Dr. Charles "Pat" Davis, MD, PhD, is a board certified Emergency Medicine doctor who currently practices as a consultant and staff member for hospitals. He has a PhD in Microbiology (UT at Austin), and the MD (Univ. Texas Medical Branch, Galveston). He is a Clinical Professor (retired) in the Division of Emergency Medicine, UT Health Science Center at San Antonio, and has been the Chief of Emergency Medicine at UT Medical Branch and at UTHSCSA with over 250 publications.
Melissa Conrad Stöppler, MD, is a U.S. board-certified Anatomic Pathologist with subspecialty training in the fields of Experimental and Molecular Pathology. Dr. Stöppler's educational background includes a BA with Highest Distinction from the University of Virginia and an MD from the University of North Carolina. She completed residency training in Anatomic Pathology at Georgetown University followed by subspecialty fellowship training in molecular diagnostics and experimental pathology.
Treatment of sporotrichosis depends on the site infected and the person's overall medical condition.
Infections in the skin only: These infections have traditionally been treated with saturated potassium iodide solution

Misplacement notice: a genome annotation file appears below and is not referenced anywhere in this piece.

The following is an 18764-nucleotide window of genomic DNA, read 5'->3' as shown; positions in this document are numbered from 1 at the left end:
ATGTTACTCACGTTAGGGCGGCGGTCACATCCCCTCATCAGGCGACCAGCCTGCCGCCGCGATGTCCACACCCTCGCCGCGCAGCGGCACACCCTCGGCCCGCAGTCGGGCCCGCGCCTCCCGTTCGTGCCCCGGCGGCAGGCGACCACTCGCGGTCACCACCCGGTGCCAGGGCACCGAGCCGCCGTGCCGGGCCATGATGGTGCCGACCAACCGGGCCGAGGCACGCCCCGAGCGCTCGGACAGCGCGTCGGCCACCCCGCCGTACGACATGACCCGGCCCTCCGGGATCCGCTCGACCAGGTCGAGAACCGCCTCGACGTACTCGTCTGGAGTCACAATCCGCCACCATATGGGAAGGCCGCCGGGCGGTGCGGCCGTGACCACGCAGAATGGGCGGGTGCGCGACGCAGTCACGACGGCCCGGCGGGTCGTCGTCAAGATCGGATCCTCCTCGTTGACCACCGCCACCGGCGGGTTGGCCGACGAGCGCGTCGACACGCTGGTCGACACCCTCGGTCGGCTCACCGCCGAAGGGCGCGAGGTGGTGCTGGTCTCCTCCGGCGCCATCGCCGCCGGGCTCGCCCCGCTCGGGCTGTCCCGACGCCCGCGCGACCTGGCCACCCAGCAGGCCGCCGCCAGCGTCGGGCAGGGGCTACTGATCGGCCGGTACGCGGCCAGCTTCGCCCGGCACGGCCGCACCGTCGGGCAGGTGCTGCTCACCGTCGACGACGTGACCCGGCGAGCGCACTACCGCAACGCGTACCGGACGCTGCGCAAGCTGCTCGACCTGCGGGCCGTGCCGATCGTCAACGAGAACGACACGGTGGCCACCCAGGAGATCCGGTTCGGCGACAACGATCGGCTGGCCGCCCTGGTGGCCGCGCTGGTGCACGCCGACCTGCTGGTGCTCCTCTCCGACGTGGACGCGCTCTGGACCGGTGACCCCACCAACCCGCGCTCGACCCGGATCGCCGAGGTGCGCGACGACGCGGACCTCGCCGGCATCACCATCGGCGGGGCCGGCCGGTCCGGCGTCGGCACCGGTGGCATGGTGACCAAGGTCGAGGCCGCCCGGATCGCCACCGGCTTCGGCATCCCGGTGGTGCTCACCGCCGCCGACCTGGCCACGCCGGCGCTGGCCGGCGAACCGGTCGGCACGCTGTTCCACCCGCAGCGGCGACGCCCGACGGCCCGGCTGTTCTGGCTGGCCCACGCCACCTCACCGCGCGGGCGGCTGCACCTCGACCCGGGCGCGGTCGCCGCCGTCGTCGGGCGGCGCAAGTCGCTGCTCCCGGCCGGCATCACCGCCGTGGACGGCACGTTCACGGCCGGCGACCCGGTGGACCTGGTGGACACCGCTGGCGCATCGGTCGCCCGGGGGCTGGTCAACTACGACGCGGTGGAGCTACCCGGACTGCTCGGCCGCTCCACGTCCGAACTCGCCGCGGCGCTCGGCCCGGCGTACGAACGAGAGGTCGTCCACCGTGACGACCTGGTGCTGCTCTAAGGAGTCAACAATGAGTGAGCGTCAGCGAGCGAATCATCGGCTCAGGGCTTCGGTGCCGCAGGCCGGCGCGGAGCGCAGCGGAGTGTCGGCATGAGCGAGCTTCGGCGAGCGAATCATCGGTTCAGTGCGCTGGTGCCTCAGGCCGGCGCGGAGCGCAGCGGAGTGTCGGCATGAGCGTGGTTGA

(SSKI). This medicine is given three times per day for three to six months until all the lesions have gone away. Skin infections may also be treated with itraconazole (Sporanox) for up to
Infection in the bones and joints: These infections are much more difficult to treat and rarely respond to potassium iodide. Itraconazole (Sporanox) is often used as an initial medication for several months or even up to a year.
The drug amphotericin is also used, but this medicine can only be given through an IV. Amphotericin has more side effects and may need to be administered for many months. Surgery is sometimes needed to remove infected bone.
Infection in the lungs: Lung infections are treated with potassium iodide, itraconazole (Sporanox), and amphotericin with varying amounts of success. Sometimes, the infected areas of the lung have to be
Infection in the brain: Sporotrichosis meningitis is very rare, so information on treatment is not readily available. Amphotericin plus 5-fluorocytosine is generally recommended, but itraconazole (Sporanox) might also be tried.
SSKI and itraconazole should not be used in pregnant patients. Treatment in pregnancy and of children usually requires consultation with infectious disease specialists.
Alternative treatments for cutaneous sporotrichosis are mentioned in the lay literature. Fungicidal herbs
(such as myrrh, tea tree oil, citrus seed extract, pau d'arco tea, olive oil and garlic) applied directly to the infected skin are supposed to treat the infection. However, there are few research data to back up these claims.